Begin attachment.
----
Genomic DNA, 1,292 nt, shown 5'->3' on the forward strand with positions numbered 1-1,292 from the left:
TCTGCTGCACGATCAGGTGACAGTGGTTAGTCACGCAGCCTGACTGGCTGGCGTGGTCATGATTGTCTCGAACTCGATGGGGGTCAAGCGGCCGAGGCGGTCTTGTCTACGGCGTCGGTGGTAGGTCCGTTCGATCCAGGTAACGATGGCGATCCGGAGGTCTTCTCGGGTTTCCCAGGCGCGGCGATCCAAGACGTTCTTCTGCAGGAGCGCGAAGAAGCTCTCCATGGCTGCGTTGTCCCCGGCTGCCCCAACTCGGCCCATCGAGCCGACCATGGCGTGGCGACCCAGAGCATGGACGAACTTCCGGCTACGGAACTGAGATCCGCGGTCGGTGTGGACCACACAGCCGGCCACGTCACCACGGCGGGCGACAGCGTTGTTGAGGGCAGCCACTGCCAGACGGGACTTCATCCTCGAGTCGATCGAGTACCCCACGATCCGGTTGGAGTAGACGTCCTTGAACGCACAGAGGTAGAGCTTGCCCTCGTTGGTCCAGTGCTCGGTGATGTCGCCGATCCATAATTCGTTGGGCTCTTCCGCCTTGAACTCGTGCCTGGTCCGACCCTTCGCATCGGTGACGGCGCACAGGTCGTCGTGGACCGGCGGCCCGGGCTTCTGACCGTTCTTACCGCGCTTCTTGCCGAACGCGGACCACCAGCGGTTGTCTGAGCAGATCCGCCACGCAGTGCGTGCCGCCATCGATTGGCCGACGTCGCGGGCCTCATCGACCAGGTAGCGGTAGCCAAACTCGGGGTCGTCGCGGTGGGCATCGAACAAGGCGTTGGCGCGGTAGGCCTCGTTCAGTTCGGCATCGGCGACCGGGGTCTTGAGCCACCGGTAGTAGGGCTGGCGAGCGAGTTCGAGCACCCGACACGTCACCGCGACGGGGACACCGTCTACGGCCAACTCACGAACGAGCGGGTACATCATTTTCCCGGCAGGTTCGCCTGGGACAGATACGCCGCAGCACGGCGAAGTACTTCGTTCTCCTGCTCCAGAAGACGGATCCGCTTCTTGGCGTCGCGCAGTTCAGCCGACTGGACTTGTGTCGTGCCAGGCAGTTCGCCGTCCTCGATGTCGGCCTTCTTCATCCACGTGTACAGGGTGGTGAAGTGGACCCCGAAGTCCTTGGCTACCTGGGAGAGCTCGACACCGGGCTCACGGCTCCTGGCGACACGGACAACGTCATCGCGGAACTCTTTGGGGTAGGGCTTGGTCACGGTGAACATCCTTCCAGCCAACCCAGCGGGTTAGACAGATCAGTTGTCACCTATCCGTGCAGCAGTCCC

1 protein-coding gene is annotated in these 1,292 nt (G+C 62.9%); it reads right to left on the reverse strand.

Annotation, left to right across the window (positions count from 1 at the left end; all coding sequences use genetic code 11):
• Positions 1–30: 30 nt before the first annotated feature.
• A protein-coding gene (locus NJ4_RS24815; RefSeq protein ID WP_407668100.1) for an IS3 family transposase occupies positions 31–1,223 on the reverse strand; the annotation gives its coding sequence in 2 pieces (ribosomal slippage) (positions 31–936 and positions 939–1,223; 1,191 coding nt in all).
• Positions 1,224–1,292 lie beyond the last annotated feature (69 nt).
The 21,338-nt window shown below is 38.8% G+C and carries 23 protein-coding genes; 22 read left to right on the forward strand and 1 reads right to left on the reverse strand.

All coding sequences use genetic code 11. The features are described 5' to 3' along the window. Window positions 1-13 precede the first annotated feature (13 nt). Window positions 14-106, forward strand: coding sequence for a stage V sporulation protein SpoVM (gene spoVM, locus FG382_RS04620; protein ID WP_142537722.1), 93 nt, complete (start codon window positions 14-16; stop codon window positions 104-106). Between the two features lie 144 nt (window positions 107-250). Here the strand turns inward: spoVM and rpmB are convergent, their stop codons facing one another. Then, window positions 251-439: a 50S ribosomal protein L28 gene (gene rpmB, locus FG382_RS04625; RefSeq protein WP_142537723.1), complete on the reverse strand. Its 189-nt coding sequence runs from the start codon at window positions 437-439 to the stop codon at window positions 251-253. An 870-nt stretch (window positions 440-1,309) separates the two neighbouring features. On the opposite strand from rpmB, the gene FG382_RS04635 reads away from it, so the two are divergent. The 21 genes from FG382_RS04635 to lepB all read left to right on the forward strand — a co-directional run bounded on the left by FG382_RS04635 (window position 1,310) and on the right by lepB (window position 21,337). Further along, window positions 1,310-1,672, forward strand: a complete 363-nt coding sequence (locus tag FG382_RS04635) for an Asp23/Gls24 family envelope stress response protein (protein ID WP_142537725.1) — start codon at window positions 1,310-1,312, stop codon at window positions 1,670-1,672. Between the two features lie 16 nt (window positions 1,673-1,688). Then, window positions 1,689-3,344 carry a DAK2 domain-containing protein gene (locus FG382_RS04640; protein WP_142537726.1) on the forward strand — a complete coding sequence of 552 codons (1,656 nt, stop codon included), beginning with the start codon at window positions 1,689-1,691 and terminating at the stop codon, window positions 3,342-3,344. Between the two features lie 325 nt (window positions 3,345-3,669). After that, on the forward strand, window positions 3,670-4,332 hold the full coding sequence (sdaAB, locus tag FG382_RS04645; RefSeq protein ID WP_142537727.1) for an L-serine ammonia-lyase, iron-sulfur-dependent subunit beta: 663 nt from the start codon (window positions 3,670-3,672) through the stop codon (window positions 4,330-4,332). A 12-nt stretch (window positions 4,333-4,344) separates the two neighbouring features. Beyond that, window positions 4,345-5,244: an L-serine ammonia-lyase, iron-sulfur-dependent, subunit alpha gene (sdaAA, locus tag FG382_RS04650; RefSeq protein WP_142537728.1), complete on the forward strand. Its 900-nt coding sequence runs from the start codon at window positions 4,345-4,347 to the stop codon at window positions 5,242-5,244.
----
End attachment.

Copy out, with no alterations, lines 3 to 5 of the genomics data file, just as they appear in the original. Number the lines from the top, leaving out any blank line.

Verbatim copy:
1 protein-coding gene is annotated in these 1,292 nt (G+C 62.9%); it reads right to left on the reverse strand.

Annotation, left to right across the window (positions count from 1 at the left end; all coding sequences use genetic code 11):
• Positions 1–30: 30 nt before the first annotated feature.